How do I prepare for the test?
In order to optimize the best test results it will be necessary to withhold some medications prior to test day. Please come to your appointment with running shoes and comfortable clothing (e.g. shorts, T-shirt and/or sweats).
- 72 Hours Prior to Appointment: Stop all long-acting Antihistamines (Claritin, Loratadine, Alavert, Clarinex, Zyrtec, Zyzal, or Allegra)
- 48 Hours Prior to Appointment: Stop all long-acting Bronchodilators (Theophylline, Theodur, Serevent, Advair, Foradil), Anitcholinergics (Combivent, Atrovent, Spiriva, DuoNeb), Tilade or Intal.
- 24 Hours Prior to Appointment: Stop all Leukotriene Modifiers (Singulair, Accolate, Zyflo) and stop all short acting Antihistamines (Benadryl, Astelin)
- 8 Hours Prior to Appointment: Stop all Oral and Inhaled Bronchodilators (Volmax, Proventil Repetabs, Proventil HFA, Maxair, Ventolin, Xopenex, ProAir, AccuNeb or Albuterol MDI/solution).
- Day of appointment: NO SMOKING, COFFEE, COLA BEVERAGES OR CHOCOLATE
- 4 Hours Prior to Appointment: NO STRENUOUS EXERCISE
Why is this test being ordered?
Your doctor is concerned that some of your symptoms may indicate that you might have exercise-induced asthma. This test may help confirm or disprove that impression.
What will the test tell the doctor?
This test will tell if your lungs are sensitive or reactive to exercise. Asthma is the only pulmonary disease in which an appropriate amount of exercise can precipitate signs of airway obstruction due to heat and water loss from the airway mucosa.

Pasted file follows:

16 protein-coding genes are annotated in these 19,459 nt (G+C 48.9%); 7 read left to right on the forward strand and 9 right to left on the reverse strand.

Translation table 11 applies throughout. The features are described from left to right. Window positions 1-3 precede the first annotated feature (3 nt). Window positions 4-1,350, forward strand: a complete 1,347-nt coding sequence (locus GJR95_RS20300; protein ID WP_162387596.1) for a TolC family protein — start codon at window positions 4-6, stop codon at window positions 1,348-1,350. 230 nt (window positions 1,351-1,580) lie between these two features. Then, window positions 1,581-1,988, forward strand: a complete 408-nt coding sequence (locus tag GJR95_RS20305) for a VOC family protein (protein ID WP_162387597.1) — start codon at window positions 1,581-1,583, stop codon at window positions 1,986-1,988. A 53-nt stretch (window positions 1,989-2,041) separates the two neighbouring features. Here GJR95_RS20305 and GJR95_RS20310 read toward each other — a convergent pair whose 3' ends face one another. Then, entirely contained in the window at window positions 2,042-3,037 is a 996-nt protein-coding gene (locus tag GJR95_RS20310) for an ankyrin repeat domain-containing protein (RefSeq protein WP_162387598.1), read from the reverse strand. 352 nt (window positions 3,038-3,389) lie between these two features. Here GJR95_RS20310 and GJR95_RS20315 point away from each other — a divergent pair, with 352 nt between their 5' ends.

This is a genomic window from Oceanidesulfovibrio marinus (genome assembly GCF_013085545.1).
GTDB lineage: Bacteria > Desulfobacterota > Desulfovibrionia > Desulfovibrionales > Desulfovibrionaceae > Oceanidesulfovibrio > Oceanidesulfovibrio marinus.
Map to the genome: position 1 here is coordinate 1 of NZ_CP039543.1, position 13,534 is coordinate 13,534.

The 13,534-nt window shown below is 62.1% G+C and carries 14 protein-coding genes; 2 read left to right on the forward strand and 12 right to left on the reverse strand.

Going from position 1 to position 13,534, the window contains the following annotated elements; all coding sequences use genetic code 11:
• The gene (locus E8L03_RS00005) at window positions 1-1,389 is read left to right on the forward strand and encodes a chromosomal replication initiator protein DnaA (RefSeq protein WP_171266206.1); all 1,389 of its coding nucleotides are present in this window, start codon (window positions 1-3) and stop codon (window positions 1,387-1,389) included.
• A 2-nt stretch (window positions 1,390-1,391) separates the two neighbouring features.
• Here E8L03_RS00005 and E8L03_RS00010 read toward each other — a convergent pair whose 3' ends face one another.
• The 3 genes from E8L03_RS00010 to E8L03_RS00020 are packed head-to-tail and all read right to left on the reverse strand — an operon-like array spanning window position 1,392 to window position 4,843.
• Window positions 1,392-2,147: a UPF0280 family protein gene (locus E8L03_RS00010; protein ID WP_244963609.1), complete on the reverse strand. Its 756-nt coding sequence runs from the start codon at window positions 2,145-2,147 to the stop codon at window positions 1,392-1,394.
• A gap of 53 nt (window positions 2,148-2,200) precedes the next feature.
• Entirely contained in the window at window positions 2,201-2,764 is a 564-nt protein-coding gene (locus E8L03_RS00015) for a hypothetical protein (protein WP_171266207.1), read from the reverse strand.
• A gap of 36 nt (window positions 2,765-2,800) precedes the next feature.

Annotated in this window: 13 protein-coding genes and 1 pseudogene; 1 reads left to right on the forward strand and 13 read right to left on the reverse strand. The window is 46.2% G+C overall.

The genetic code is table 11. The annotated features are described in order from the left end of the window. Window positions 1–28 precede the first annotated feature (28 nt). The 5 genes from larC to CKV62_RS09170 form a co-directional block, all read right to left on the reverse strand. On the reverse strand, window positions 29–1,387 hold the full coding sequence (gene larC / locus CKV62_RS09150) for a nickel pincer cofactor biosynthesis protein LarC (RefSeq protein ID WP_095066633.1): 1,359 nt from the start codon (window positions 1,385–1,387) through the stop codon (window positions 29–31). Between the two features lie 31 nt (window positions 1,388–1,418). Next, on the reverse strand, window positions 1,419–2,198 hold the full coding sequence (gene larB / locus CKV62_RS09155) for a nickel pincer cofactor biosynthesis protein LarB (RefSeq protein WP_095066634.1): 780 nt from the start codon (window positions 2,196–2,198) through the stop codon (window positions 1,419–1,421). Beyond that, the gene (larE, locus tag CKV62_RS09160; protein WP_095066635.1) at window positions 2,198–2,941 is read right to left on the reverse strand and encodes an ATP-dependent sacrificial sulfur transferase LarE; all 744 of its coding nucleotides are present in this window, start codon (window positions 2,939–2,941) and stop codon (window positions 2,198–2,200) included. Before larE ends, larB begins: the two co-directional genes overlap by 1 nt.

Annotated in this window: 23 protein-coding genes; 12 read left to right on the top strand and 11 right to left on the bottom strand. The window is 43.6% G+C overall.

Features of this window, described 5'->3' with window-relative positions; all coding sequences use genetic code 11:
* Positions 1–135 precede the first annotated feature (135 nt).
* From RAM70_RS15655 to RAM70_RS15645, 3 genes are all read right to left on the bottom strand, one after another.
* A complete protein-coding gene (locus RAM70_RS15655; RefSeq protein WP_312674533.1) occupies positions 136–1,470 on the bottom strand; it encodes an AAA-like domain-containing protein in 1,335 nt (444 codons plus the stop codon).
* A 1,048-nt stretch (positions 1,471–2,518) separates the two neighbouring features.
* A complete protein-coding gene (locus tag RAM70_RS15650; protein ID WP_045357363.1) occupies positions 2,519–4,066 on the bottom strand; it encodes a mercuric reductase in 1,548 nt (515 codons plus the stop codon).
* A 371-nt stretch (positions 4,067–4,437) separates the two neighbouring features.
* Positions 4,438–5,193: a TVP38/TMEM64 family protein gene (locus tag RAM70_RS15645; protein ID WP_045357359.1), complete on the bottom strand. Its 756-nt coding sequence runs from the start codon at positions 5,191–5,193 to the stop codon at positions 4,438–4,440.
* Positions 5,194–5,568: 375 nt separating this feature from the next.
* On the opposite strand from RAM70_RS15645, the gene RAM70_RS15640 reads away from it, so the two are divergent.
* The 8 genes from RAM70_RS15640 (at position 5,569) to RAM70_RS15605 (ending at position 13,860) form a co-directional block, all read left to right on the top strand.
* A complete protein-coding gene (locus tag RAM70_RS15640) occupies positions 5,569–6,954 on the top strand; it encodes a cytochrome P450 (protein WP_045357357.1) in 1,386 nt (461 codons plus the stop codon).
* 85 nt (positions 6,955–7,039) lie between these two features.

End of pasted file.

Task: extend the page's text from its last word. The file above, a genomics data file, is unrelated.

How is the test done and how long will it take?
This test requires that you run/walk on a treadmill for 6 minutes to achieve a target heart rate of 80% of maximal oxygen consumption according to your age. Before you begin, a preliminary lung function test will be performed in order to establish your current health. Next, you will walk/run while simultaneously blowing into a peak flow meter to evaluate your lung functions. Once the exercise portion of the test is complete, you will do more lung function tests on a machine called a spirometer at various intervals. During the tests you will need to give your best effort with both the peak flow meter and spirometer to ensure that we get the best results possible. The test takes approximately 3⁄4 of an hour.
Are there any long term effects?
The test may make you wheeze or feel tightness in your chest, or feel short of breath. The nurse may give you a medication treatment, which will rapidly relieve the symptoms. There are no long-term side effects.